• 16. Diversity in form and structure
    • Algae are amongst the most diverse organism in the plant kingdom.
    • They are also found in the atmosphere, and as sub – aerial, terrestrial, Epiphytic (on plant) , epizoic (on animals), epipelic (on mud), epipsammic (on sand), cryophytic (at low temperature), thermophilic (requiring high temperature for growth), halophilic (salt loving).
  • 17. They can also form symbiotic associations with a number of organisms including.
    • Fungi (as symbionts in lichen thalli)
    • Bryophyte (endophytes in the thallus)
    • Pteridophytes (endophytes in the leaves of Azolla)
    • Gymnosperms (as endophytes in the corroloid roots of Cycas)
    • Angiosperm ( as parasites)
    • And corals.
  • 18.
    • The distribution of such algae on the side of the stones and rocks that not facing in the current of water, shows their wisdom/ adaptation in carefully choosing their dwelling place to avoid being carried away.
  • 19. Algae also occur.
    • Single celled individuals
    • Organized colonies
    • Simple filaments without polarity
    • Simple unbranched filaments showing differentiation into a distinct base
    • Branced filaments
    • Heterotrichous thalli made up of two sets of filaments.
  • 20.
    • Parenchymatous thalli generally two cells thick forming broad flat structure.
    • Siphonous thalli made up of numerous elongated cells.
  • 21. Structure of the algal cell.
    • there is no uniform pattern for describing an algal cell. A few characters such as cell wall, the plastids, the photosynthetic pigments, the storage product and the flagellate.
  • 22. The following feature bring out some aspects of the diversity in the structure of the algal cell.
    • The algal cell is bounded by a defined cell wall.
    • The protoplasm within the cell is differentiated in all the eukaryotic algae and different organellse can be recognized.
    • A pyrenoid is another structure which can be easily recognized within the cell.
  • 23.
    • Eyespots and contractile vacuoles are usually present in the flagellated forms.
    • Most eukaryotic algae have uni – nucleate cells.
  • 24. REPRODUCTION IN ALGAE NARDO BERNARDO MOLA
  • 25.
    • The survival of all living organisms depends on reproduction. Every species must be able to reproduce, because if stopped reproducing it would disappear from the planet when the present members died. Algae are no exception to this fundamentals.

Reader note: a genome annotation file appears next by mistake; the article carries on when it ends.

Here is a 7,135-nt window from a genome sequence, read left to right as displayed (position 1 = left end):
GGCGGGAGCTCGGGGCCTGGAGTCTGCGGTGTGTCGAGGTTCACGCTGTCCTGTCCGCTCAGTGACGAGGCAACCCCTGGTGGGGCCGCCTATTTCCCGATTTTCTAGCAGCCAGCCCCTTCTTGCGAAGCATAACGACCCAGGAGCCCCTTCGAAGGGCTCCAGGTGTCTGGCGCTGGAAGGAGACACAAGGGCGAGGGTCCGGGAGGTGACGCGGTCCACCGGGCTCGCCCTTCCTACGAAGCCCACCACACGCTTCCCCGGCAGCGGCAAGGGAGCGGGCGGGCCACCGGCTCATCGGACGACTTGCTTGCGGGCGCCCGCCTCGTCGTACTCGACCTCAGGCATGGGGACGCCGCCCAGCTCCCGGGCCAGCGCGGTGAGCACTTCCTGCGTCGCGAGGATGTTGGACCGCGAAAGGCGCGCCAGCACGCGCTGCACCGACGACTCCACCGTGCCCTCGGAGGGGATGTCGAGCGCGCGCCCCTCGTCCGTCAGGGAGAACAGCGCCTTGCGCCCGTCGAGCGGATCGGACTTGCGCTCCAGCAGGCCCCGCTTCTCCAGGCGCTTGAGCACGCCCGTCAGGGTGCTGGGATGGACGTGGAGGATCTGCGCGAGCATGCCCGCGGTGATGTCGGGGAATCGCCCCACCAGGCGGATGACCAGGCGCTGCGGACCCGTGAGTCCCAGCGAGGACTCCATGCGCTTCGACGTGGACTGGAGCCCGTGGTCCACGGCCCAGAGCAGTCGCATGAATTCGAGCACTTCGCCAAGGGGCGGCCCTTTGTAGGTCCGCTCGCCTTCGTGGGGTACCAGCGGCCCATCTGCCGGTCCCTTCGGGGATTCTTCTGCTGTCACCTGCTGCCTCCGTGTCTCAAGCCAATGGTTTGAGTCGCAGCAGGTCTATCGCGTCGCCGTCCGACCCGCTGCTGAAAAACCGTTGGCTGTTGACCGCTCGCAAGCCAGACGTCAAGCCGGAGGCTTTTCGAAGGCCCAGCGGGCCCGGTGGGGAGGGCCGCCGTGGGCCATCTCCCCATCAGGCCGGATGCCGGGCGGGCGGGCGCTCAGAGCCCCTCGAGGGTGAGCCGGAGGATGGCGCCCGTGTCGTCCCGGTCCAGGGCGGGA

• 26.
    • All organism have developed mechanism for reproduction.
    • There are two main kind of reproduction.
    • Sexual reproduction – a new organism is formed when two sex cells unite during the process of fertilization
    • Asexual reproduction – a new organism is formed by the participation of only one individual. Fragments/parts/cells, etc. of the parent individual have the capacity to develop into new individual during the asexual reproduction.
  • 27.
    • Algae exhibit diverse pattern of reproduction, both sexual and asexual. Most algae show variety ways for asexual reproduction.
    • Unicellular algae reproduce since it is much more simpler when compared to sexual reproduction.
    • Unicellular algae reproduce by mitosis or cell division.
    • Multicellular algae are also able to reproduce asexually, but not by simple cell division.
  • 28.
    • Fragmentation – fragments or parts of a multicellular alga separate from the individual and develop into completely new individual.
    • Sometimes referred as vegetative reproduction because the vegetative part of the organism has been able to propagate the species.
  • 29. Different types of sexual reproduction have been recognized in the algae.
    • Isogamous – simplest type where the two fusing gametes are identical and cannot be differentiated as male or female.
    • Two gametes may be similar in their size, but they may differ in their behavior , one gamete may be more active and other may be less active or two gametes may differ slightly in their size, but may differ in their behavior of the gamete resulting to anisogamous sexual reproduction.
  • 30.
    • Oogamous’ sexual reproduction – the two gametes differ both in their structure as well as in their functions so that one gamete can be recognized as male and the other as female.
    • Conjugation – a special type of reproduction. The entire cell serve as a gametes and the cell content are transported passively between two cells taking part in sexual reproduction.
  • 31.
    • Lateral conjugation – when two cells are from the same filament then the sexual reproduction.
    • Scalariform conjugation – two cells are from different filaments lying parallel to each other.
  • 32. Thank you